Edmonton·Video

Free Footie soccer program a breakaway success

Free Footie, a soccer league founded six years ago by CBC Edmonton's Tim Adams for kids who could not afford to play, now involves 1,200 players and 300 volunteers.

Tim Adams' start up league grows from four to 76 teams in six years

Emmanuel Bisirat describes what city soccer league means to him 0:47

Emmanuel Bisirat's dream is to play soccer. It always has been. 

"It's not kicking a ball and trying to score; it's having fun with your friends and living the game," says the 12-year-old who came to Canada from Ethiopia 10 years ago. 

Free Footie night is his favourite night of the week, a chance to play organised soccer, something his family could not afford otherwise.

Free Footie was founded six years ago by CBC Edmonton's Tim Adams. Coaching soccer in the years before, he noticed there were some kids in the city who couldn't afford to play.

"The kids here really appreciate it since they get to play with their friends for free with no registering," he said. "It's pretty much you ask to join and you're in."

The program started with four teams.
Coach Melissa Guzzo instructs Emmanuel Bisirat, 12, on the soccer pitch. (CBC)

Six years later, more and more kids are getting the chance to kick a ball around. There are now 76 teams in the Free Footie league, with about 1,200 players.

The program works with 40 schools in communities where the city's poorest families live.

"There are kids here from all around the world. There's lots of newcomers, refugees; there are kids coming from the outlying reserves around Edmonton," Adams said. "There are kids whose families have been here forever, but just need a little bit of extra support. But I can tell you being around these kids, I would be proud to call them my own."

With so many kids playing, the number of volunteers including referees and coaches continues to grow, now around 300.

'Pulls us together more as a community'

Melissa Guzzo, a Grade 6 teacher at Mother Teresa School, coaches because she sees the difference it makes in her students.

"Those kids bond even more," she said. "It's just they come together and everything is 'what happened at the game?' and 'what shall we work on?', 'how much fun it is.' It really pulls us together more as a community."

Arju Baniya loves being a part of the league, partly because of the self esteem she's building in the program.
Tim Adams started Free Footie six years ago. (CBC)

"This gives you confidence to remember this and go to another team and then you get confidence for how you did that time and you can do the same thing next time."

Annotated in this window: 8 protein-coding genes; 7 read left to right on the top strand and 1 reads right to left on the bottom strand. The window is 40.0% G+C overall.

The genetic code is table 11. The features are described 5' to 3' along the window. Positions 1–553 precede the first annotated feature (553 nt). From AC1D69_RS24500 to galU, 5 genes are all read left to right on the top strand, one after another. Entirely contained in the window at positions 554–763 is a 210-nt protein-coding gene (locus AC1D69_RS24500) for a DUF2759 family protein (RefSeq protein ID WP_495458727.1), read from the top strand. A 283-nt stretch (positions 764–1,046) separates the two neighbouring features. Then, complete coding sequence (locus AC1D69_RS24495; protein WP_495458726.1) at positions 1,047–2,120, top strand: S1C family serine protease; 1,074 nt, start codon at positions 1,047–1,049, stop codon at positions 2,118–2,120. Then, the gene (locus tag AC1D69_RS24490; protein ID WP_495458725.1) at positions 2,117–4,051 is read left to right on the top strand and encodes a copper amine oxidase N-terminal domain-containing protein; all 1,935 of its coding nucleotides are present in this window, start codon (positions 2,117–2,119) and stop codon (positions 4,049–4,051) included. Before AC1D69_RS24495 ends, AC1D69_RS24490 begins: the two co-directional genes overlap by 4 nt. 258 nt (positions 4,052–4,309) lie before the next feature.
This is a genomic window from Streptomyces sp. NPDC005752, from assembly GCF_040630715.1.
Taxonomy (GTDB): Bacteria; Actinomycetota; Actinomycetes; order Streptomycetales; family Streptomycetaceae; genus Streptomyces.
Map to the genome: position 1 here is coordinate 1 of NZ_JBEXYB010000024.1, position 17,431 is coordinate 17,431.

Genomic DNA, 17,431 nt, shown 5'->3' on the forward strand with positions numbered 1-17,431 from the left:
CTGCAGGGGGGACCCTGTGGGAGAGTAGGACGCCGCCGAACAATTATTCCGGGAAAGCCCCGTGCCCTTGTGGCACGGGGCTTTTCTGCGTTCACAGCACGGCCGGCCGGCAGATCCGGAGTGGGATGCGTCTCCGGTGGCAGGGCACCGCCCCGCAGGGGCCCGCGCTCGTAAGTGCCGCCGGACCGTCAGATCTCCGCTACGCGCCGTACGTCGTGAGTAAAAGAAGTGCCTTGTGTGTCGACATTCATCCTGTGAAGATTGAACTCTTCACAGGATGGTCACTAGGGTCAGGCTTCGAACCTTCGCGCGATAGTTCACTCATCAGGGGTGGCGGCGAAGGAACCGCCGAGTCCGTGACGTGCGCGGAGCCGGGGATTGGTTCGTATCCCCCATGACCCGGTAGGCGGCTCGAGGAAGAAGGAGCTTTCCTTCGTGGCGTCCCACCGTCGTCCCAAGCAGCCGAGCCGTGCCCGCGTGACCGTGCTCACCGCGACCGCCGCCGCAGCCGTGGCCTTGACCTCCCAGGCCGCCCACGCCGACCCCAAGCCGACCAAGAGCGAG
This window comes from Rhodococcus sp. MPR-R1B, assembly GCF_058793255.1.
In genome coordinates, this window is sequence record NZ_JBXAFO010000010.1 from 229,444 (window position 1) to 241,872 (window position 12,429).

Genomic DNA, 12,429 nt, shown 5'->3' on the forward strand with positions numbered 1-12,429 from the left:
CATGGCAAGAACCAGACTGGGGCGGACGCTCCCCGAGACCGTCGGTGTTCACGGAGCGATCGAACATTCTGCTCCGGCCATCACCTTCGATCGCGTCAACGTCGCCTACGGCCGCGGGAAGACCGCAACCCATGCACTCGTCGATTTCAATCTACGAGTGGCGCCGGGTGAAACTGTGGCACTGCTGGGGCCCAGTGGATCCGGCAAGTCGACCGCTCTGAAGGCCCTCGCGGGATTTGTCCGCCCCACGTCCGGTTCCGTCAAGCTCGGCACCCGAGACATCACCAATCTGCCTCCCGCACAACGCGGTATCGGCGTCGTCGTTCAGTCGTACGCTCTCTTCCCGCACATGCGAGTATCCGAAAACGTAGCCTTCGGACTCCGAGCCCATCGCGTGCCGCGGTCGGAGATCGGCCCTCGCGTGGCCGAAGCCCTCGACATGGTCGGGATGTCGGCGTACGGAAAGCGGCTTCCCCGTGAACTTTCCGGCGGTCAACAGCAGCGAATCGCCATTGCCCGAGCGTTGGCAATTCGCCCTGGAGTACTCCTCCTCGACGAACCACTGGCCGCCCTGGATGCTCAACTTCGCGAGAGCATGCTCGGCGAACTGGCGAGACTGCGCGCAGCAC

Guzzo and the many other teachers who give their time say in almost every case the kids involved in Free Footie are doing better in class and showing up to school more.

That's one of the reasons Adams has already been recognized by the Alberta government, winning a crime prevention award for his work with Free Footie. But he's quick to point out one of the main goals of the program is simply to see smiles on the faces of the kids who play.

"It doesn't matter if they turn into a pro or go anywhere with it at all, so long as they have a little bit of fun, get a little bit of exercise and learn some of those basic skills, we're happy."

As it turns out some players who got their start with Free Footie have gone on to represent Canada and others are closing in on professional contracts.

'Feeling like a real team of professionals'

And although fun is a key part of it all, there's an organized feel to the way things are structured today. About 50 sponsors from around the city make sure equipment is covered. Each team has new uniforms this year with sponsor names emblazoned on the front.

"You can just have fun and you get sponsored by different companies, so that's cool as well — feeling like a real team of professionals," said Joshua Zimulinda.

And the sponsorships mean none of the kids have to make their own shin pads anymore, says Adams recalling the time one of his players would stuff a day planner inside his socks.

But it's the stability and mentorship outside the classroom Guzzo sees as a major bonus.
Arju Baniya and Joshua Zimulinda are two of the hundreds of children now playing Free Footie soccer in Edmonton. (CBC)

"Without this program, who knows what they'd be doing after school. With this we keep them busy. They have to be part of a team. They have to stick to a schedule and it keeps them occupied."

Bisirat says he can't thank Adams and all the volunteers who make the league happen enough.

"It gets to me when I think that someone just by themselves independently would start a whole soccer league just for kids."

And for Adams, the best indicator of success comes at the end of the season.

"The best moments are when I see the yearbooks at the end of the year of the schools and they have their little photo and underneath the photo it says 'what was the best thing this year?' and it says 'Free Footie.'"

​"That's every yearbook, almost every kid, and that's all you can ask for."

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